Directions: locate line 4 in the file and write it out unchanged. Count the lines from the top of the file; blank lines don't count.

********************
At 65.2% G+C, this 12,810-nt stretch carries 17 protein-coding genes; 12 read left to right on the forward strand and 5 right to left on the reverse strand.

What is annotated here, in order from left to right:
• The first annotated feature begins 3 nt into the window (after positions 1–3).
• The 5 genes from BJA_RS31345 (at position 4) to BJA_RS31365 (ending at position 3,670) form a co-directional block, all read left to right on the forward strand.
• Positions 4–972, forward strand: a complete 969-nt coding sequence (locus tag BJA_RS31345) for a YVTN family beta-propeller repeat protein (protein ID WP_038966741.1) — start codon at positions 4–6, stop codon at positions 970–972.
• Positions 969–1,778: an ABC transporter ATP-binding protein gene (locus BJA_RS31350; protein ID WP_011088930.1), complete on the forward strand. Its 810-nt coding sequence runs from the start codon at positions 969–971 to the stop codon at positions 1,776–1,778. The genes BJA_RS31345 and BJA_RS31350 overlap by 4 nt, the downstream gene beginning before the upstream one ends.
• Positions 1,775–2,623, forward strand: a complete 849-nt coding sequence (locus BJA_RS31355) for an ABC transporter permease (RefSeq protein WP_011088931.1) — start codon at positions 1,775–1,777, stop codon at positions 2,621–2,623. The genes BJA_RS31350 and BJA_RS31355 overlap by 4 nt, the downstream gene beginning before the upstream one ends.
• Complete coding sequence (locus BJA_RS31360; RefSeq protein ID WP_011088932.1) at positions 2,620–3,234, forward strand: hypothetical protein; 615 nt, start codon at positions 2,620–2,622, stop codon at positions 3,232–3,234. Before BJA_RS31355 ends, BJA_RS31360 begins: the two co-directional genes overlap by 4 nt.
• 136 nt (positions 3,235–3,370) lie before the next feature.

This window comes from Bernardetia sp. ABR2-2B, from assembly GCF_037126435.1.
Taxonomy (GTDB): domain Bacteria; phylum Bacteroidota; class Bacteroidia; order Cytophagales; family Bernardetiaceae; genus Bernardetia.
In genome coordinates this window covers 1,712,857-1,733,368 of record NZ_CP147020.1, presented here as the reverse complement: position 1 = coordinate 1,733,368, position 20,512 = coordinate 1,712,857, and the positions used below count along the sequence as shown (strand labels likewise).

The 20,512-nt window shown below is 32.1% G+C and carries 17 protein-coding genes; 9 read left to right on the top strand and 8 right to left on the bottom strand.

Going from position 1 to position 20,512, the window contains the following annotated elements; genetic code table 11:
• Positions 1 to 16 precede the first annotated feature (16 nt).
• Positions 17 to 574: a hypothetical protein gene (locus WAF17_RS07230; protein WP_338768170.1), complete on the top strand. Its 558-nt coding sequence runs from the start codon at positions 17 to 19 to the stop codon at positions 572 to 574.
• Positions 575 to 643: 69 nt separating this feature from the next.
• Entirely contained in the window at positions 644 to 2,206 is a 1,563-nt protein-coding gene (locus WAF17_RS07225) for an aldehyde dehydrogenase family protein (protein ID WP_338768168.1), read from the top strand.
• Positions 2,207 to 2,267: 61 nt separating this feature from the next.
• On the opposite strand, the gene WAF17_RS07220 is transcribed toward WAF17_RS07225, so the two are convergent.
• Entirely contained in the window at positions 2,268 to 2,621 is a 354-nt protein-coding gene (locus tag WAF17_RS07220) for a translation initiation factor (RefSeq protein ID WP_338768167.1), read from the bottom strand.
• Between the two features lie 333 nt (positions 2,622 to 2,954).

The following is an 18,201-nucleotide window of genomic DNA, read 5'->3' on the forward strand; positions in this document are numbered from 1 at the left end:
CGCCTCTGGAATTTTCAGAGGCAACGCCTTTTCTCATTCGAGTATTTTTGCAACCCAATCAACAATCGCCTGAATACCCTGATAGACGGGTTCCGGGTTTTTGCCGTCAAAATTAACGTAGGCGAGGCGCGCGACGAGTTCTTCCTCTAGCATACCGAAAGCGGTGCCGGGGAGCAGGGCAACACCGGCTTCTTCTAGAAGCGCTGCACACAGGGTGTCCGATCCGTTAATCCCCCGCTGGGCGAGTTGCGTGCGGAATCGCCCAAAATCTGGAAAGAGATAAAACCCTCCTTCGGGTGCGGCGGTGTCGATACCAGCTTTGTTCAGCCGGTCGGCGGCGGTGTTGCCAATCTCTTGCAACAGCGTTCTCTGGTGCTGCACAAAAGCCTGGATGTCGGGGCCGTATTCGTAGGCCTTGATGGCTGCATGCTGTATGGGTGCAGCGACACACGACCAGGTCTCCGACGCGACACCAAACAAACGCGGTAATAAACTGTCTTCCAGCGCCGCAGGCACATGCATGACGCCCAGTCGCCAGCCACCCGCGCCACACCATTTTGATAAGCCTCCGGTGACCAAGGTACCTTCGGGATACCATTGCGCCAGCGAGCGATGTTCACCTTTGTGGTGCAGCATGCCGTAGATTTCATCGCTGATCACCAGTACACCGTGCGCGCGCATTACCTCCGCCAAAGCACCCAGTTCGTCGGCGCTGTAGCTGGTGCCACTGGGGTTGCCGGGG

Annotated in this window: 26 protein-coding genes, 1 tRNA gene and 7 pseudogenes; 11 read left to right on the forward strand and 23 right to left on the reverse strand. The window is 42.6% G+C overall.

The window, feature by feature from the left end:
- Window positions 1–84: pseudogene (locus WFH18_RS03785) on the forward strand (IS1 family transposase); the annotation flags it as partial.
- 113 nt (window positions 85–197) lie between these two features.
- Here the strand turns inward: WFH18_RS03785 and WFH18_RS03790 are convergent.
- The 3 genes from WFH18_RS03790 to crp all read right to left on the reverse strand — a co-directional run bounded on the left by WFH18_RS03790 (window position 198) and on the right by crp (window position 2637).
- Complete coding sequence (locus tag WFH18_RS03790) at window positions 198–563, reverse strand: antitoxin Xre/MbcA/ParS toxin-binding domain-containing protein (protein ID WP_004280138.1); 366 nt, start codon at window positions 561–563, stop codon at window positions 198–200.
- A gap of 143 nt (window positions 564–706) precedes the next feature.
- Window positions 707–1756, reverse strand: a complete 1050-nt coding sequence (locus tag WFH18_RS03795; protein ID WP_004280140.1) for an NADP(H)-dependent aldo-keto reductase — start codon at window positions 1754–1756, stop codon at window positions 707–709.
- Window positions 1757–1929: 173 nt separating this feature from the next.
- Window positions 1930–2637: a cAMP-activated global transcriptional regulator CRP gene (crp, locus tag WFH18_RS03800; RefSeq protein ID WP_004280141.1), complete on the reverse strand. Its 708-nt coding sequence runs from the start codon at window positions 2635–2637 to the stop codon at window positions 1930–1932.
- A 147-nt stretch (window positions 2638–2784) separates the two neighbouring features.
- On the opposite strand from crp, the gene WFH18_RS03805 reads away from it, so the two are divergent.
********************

• The 5 genes from BJA_RS31345 (at position 4) to BJA_RS31365 (ending at position 3,670) form a co-directional block, all read left to right on the forward strand.